How To: Install Pianobar on the Raspberry Pi

For those of you who aren’t acquainted with pianobar on the Pi yet, pianobar is a free/open-source console-based client for the online radio Pandora. Essentially it allows you to access Pandora via the command line and in doing so remove the resource intensive Flash Player from the equation. The interface is simple, intuitive and the navigation & playback were both very responsive. Pianobar by design is also a bit more flexible than it’s XBMC Counterpart.
For example: I can run pianobar from within my desktop environment, via command line, call it from scripts or voice-commands!

 

 

1.) First we need to make sure we are up to date:

 

2.) Then we need to install pianobar

 

3.) Next we will want to create our pianobar config file….

 

4.) Now we want to populate the config file that pianobar is going to use:
(Example Config file can be found /usr/share/doc/pianobar/contrib/config-example)

Make sure that you replace the user & password entries below with YOUR Pandora account information.

**Now would also be a good time to customize your keybindings or set your autostart_station.

 

**Note the tls_fingerprint at the end of the config file. The one listed in this config file is up to date and working as of today’s date. (4/1/2014) If you receive the below error when running pianobar:

(i) Login… Network error: TLS handshake failed.

Pandora has changed the certificate used for making a secure connection, in which case you will need to update it!

[learn_more caption=”To Update TLS cert…”]

 

User  r35krag0th over at Github has written a simple script to grab the latest key.

Simply create the script file like so:

sudo nano pandora_tls

 

Then to run it:

 

It should then return the latest TLS cert needed.
(In the below example I named my script ssl)

TLS_Pianobar_script

[/learn_more]

 

5.)  When all is said and done, you should be able to simply run:

pianobar

You should then be greeted by your list of radio stations….

Pianobar_Stations_Example

 

 

Additional Information:

 

  • If you are running a RetroArch Emulator (Like UltraSlim). You can easily create a script to run it from the /Roms/apps directory.
  •  Control Pianobar from your Android Phone w/ –  PianoBar Remote Control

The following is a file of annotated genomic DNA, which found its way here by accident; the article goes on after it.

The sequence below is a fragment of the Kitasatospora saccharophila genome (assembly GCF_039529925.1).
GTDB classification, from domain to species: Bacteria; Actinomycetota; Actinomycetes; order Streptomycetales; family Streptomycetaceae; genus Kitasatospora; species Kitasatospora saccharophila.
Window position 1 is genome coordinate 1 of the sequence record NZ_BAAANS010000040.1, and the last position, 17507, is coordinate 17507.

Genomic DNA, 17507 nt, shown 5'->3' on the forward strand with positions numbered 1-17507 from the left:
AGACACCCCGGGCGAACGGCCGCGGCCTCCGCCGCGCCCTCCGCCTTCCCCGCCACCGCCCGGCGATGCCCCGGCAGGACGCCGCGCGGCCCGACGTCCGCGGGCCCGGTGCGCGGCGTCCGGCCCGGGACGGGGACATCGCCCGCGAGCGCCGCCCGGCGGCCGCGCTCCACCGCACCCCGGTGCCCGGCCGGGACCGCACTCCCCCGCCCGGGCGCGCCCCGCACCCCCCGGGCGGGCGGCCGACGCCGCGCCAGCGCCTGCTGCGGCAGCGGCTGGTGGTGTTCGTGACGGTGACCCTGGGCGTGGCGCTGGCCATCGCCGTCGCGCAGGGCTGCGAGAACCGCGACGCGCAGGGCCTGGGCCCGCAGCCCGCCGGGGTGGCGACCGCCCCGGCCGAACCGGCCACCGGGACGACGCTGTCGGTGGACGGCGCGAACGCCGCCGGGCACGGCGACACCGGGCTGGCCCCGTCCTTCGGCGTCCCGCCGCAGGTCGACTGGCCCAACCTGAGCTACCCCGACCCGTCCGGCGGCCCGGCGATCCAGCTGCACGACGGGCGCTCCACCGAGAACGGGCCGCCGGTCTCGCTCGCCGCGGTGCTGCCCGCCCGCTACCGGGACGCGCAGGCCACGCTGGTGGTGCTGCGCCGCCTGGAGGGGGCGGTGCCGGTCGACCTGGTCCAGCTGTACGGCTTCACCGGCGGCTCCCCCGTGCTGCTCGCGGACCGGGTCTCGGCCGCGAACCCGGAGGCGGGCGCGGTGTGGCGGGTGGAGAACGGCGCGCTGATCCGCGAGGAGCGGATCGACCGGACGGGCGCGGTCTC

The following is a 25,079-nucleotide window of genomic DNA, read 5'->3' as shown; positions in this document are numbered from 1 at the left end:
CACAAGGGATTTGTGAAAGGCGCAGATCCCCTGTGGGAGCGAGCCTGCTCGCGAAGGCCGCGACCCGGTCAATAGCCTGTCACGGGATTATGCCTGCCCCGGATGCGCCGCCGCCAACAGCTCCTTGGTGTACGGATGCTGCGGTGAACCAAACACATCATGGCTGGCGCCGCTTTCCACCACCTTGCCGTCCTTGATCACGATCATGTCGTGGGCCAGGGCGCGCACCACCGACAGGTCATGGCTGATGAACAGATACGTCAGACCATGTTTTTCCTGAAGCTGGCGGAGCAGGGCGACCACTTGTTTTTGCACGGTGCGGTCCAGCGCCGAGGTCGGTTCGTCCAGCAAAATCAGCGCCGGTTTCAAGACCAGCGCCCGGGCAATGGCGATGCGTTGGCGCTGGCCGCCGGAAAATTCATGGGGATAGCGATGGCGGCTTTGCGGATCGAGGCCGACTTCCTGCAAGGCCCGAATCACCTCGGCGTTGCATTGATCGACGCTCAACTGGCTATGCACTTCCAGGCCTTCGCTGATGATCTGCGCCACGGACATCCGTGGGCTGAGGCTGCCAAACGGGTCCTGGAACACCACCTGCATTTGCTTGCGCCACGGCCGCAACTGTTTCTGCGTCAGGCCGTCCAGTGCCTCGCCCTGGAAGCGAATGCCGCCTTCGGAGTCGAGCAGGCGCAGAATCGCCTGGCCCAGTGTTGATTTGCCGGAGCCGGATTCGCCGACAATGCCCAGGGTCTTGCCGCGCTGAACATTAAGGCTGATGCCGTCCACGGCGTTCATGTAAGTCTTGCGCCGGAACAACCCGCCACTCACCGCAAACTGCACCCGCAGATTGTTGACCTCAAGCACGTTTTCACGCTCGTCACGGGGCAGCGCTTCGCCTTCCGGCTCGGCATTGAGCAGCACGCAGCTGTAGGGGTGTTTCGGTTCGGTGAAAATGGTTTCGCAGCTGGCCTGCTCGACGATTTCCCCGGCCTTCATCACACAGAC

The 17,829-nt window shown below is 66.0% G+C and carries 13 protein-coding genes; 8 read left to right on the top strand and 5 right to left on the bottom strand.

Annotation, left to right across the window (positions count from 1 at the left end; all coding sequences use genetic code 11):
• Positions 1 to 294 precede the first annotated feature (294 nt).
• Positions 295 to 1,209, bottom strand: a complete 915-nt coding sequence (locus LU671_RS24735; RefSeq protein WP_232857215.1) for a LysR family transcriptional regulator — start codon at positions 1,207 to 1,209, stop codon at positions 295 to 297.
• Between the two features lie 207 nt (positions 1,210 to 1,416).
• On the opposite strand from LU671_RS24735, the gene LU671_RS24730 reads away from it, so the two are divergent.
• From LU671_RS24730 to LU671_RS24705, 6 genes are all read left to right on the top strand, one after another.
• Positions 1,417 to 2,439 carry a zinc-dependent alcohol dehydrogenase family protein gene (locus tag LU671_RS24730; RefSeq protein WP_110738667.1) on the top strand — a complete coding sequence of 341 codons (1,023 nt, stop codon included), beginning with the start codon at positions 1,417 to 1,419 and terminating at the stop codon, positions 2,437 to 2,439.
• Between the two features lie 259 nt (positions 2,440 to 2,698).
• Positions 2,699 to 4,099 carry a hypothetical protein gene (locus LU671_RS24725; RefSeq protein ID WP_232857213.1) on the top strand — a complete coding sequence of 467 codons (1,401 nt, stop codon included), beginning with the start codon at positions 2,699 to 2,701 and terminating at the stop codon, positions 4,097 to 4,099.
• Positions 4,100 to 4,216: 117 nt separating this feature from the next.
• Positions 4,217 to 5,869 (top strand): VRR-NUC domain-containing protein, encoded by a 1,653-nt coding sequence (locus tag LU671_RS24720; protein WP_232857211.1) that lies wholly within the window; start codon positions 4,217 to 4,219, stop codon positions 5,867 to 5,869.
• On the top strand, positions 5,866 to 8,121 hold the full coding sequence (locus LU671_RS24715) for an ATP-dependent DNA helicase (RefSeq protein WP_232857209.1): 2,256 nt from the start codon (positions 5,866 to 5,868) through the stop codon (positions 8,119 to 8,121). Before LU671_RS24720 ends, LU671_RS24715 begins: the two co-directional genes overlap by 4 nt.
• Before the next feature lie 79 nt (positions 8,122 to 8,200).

• Pianobar Man Page: HERE.
  • Pianobar Project Page: http://6xq.net/projects/pianobar/

 

 

If you have any questions /comments please share below.

 

  • John W. O’Brien III

    sudo bash ./pandora_tls
    2D0AFDAFA16F4B5C0A43F3CB1D4752F9535507C0

    ********

    Welcome to pianobar (2012.05.06)! Press ? for a list of commands.
    Login… Network error: TLS read failed.

    :/

    • ComJosh64

      The dreaded TLS error! I gave up on this problem a few months ago and finally came back to it when I picked up a Raspberry Pi B+. I have an Adafruit LCD keypad kit and had completed the Python Wifi Radio project found here -> https://learn.adafruit.com/pi-wifi-radio on a Pi Model B.

      I had hoped that starting from a clean, updated image of Raspbian would fix the problem. Nope.

      I followed the troubleshooting instructions for updating the tls_fingerprint to no avail. The problem for me wasn’t that the fingerprint had been updated, it was that the repository available through apt-get for Raspbian it not up to date (as of 8/17/14) so you must re-compile pianobar from the source-code.

      # Wait. Don’t freak-out!

      Re-compiling is a long process, but with a good walk-through you’re just copying commands. Your best bet is to remote in through an SSL connection to make it easy to copy and paste and so you’re not dedicating a monitor to the task. I took it a step further and used Screen:

      sudo apt-get update && sudo apt-get install screen

      to monitor the progress on a few machines, just start ”’screen”’ and log into the raspberry pi from another machine and using the
      screen -x
      command you can view the same command line on as many computers as you like!

      Why do you need to monitor it on multiple machines? Because it will take all day. Even using the “Medium” overclock settings on the new Pi (900Mhz) it took over 6 hours to complete. I’m not sure exactly how long it took because I was doing other things around the house while I waited.
      This tutorial -> http://www.lanmaster53.com/2014/05/raspberry-pi-pianobar/
      is the best I’ve found, and I was able to bring my Wifi Radio back to life using it!

      Best of luck!

      P.S.

      As a side note regarding the Raspberry Pi Model B+: The hardware changes (extra USB, power management, and combined audio / composite video jack) break the firmware on the old distributions of NOOBS. You will not have a keyboard / mouse until Raspbian boots. So go ahead and download the newest version. You’ll need it to play with
      Sonic Pi -> http://www.cl.cam.ac.uk/projects/raspberrypi/sonicpi/
      anyway.

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